Bad Business Days In Baku

Several foreign companies in Azerbaijan have decided that it's not worth waiting for the next oil boom.

Bad Business Days In Baku

Several foreign companies in Azerbaijan have decided that it's not worth waiting for the next oil boom.

The atmosphere at a meeting scheduled next week between foreign businessmen based in Baku and President Heidar Aliev is likely to be strained. In recent months, as complaints about corruption and bureaucracy have mounted, foreign investors have been leaving town.

While in public they cite the main problem as delays in anticipated oil revenues and the small size of the local market, privately some say that investing in Azerbaijan is extremely difficult, when the rules of the game are not the same for everyone.

Two prominent banks have recently shut their operations in Azerbaijan, following the lead of several other Western companies. These blows to the country's foreign investment prospects are all the more striking because they come, just as work is scheduled to begin on the Baku-Ceyhan oil pipeline - a project that could make Azerbaijan extremely wealthy in five years' time.

The biggest casualty has been the international bank HSBC. The bank said the recent crisis in Argentina, which caused it to lose almost one billion US dollars, had been a major reason for closing a number of its smaller branches, including its Baku office, which was shut down in March.

However, Charles Mason, manager of HSBC's Baku branch, also listed local reasons for the closure, saying that the bank's early expectations for Azerbaijan had not been borne out. "We analysed the business possibilities for commercial banks in Azerbaijan and it turned out that the volume was too small for our bank," he said.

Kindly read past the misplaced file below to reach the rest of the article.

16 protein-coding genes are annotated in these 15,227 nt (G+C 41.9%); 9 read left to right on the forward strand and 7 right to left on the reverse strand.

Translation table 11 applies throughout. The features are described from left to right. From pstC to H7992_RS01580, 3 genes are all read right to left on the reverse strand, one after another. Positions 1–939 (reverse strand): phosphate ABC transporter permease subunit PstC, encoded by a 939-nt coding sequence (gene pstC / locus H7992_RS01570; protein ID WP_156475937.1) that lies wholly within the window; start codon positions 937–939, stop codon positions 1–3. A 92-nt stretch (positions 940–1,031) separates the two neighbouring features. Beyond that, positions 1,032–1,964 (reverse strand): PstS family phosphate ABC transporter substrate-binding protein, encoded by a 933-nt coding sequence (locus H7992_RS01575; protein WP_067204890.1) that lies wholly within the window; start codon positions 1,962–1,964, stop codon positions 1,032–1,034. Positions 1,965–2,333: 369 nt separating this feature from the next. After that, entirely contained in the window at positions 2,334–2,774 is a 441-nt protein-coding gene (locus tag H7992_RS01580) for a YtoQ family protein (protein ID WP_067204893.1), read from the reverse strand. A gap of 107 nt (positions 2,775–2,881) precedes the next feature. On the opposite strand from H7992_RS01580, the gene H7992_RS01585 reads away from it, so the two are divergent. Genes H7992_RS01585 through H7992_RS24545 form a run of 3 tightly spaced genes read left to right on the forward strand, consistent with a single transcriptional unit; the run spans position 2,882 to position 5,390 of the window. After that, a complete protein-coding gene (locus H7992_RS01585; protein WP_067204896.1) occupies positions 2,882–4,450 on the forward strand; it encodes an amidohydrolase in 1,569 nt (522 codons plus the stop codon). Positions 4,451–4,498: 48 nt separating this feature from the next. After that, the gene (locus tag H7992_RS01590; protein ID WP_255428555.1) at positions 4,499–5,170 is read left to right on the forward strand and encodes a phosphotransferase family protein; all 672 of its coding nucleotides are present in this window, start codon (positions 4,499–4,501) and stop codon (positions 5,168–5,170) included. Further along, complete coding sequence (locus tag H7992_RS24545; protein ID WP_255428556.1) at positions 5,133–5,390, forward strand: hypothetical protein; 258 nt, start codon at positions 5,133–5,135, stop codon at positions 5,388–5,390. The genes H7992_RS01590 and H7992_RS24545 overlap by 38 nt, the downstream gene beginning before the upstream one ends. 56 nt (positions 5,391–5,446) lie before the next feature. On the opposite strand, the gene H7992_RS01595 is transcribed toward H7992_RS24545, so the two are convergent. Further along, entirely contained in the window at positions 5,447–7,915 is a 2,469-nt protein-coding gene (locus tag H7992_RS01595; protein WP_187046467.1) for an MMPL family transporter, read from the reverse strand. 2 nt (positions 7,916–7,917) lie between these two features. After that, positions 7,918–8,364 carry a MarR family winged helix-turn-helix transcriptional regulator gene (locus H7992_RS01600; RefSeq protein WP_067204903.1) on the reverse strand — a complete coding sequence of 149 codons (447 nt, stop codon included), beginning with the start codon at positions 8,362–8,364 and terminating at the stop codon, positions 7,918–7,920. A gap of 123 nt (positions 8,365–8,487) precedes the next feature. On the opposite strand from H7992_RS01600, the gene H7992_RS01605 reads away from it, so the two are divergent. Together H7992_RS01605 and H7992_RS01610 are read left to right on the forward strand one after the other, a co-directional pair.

HSBC in Baku had customer deposits worth 50 US million dollars. The bank lent only 13 million dollars in its six years in the country. Real development in the non-oil sector could be anticipated only in seven to ten years, Mason said, and the bank had decided it could not wait that long.

The next closure was that of Rota Bank, which had a different set of complaints. It said it was finding it impossible to keep up with the growing demands of the Azerbaijani national bank to increase Rota's authorized reserves. It said that it would not be able to function effectively, since all its efforts would have to be directed to increasing its capital.

Despite their different size and character, the two banks' decisions reflect a common trend in the bank sector. According to the chairman of the Association of Banks of Azerbaijan, Zakir Nukayev, "this is a reduction in the number of narrowly specialized banks, banks with one client or one form of activity."

HSBC arrived in Azerbaijan during the oil boom of 1996-8. The bank counted on three years of working without profit; however its main client, BP moved its main contract work out of Azerbaijan, leaving HSBC to handle only less important office work. The main reason for Rota Bank shutting down is the contraction by Caspian Trans Co., the oil transit company, which virtually set up the bank.